Emma Donoghue’s stunning 2010 novel all but begged for a film adaptation the moment it was published. And while the same may be said for Andy Weir’s sci-fi survival opus The Martian, J.G. Ballard’s twisty dystopia High Rise and Colm Tóibín’s coming-of-age drama Brooklyn, it’s Room that we’re most anxious to see on the big screen. The novel’s gripping first half, set exclusively inside a shed where a young mother and her son are held captive, promises one of the juiciest cinematic experiences this year. We’re also stumping for a major Brie Larson breakout and the Joan Allen comeback we’ve been anticipating for years. -- MJ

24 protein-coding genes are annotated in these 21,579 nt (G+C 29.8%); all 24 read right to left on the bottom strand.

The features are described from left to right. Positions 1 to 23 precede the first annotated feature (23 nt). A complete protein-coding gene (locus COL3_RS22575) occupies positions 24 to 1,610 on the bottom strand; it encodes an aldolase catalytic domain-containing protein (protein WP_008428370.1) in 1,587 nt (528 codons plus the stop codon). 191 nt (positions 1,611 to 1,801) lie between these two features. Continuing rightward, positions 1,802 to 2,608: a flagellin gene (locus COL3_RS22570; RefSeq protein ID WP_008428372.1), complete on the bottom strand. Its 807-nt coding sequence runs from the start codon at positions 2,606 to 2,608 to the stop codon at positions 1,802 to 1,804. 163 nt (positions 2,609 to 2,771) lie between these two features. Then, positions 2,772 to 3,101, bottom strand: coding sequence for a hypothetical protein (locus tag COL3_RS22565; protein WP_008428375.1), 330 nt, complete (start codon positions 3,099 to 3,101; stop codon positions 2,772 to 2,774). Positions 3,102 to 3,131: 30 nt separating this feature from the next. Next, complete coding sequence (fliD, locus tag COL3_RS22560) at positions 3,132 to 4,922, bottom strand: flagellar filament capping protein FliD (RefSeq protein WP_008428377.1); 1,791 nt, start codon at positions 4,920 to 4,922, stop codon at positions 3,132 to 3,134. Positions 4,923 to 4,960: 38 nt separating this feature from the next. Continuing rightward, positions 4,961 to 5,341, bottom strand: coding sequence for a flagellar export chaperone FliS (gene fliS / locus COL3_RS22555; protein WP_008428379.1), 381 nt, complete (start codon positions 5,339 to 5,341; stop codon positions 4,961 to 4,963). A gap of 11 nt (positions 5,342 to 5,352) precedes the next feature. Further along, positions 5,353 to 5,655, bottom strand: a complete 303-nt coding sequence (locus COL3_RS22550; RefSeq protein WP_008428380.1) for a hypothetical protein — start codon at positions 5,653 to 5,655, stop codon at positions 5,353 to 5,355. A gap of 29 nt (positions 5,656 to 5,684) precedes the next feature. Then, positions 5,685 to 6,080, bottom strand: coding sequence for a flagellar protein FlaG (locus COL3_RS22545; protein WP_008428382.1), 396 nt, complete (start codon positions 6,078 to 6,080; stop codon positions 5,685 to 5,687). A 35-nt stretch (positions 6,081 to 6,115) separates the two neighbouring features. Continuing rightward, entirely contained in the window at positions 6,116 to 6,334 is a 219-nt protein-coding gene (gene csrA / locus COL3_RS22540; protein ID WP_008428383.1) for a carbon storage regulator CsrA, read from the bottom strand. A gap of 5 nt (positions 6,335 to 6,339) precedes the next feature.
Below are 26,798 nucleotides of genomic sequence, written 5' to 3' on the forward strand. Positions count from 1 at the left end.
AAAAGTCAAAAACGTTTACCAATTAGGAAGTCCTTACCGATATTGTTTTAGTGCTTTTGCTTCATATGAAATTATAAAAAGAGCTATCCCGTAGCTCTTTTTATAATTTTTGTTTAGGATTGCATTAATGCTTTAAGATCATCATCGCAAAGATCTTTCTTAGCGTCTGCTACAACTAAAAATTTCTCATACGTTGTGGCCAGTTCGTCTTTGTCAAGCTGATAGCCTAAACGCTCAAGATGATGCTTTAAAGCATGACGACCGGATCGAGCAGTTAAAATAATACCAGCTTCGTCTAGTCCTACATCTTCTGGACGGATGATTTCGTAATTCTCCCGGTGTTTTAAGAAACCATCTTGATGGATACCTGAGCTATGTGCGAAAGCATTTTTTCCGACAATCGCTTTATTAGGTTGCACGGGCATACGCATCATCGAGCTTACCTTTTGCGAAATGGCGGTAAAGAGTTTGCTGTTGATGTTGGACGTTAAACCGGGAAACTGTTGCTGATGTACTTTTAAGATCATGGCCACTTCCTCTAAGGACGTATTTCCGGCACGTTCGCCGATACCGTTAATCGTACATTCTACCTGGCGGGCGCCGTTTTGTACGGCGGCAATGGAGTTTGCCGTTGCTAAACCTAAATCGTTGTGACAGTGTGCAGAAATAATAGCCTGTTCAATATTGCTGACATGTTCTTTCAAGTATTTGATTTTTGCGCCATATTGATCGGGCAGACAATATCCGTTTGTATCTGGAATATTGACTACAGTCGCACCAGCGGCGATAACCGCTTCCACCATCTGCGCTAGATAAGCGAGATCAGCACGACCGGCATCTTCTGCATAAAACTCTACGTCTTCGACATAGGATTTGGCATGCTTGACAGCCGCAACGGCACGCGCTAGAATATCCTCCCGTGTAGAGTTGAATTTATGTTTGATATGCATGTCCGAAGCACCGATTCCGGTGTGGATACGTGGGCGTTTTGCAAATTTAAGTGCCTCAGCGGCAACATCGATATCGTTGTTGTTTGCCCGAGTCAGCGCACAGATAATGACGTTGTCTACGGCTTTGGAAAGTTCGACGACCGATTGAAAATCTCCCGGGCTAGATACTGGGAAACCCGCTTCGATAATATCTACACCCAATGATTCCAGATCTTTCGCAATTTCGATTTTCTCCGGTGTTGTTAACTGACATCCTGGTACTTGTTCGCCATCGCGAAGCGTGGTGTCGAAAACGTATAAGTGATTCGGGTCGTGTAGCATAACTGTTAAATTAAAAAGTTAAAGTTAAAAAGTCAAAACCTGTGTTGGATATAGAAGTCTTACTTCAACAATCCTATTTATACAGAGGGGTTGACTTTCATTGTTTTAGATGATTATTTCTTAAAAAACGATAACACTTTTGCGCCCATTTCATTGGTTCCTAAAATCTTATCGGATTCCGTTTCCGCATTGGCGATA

Best Actress Double-Hitter: Helen Mirren in “Trumbo” & “Eye In the Sky”
Courtesy of TIFF

Helen Mirren is bound to leave TIFF with a double-dose of awards-season buzz. The dame stars in Gavin Hood’s (“Ender’s Game”) “Eye In the Sky,” a military thriller about a drone operation. Mirren plays a colonel who learns that a British radical who's joined a Somali terrorist group is planning a chain of suicide attacks. But Mirren’s other highly anticipated role comes in the world premiere of Jay Roach’s “Trumbo,” about the blacklisted Hollywood screenwriter Dalton Trumbo (Bryan Cranston). Mirren portrays outspoken gossip columnist Hedda Hopper. You can’t go wrong with some modern-day warfare drama and Old Hollywood controversy. -- EW

Make-or-Break Performance: Johnny Depp, “Black Mass”
Courtesy of TIFF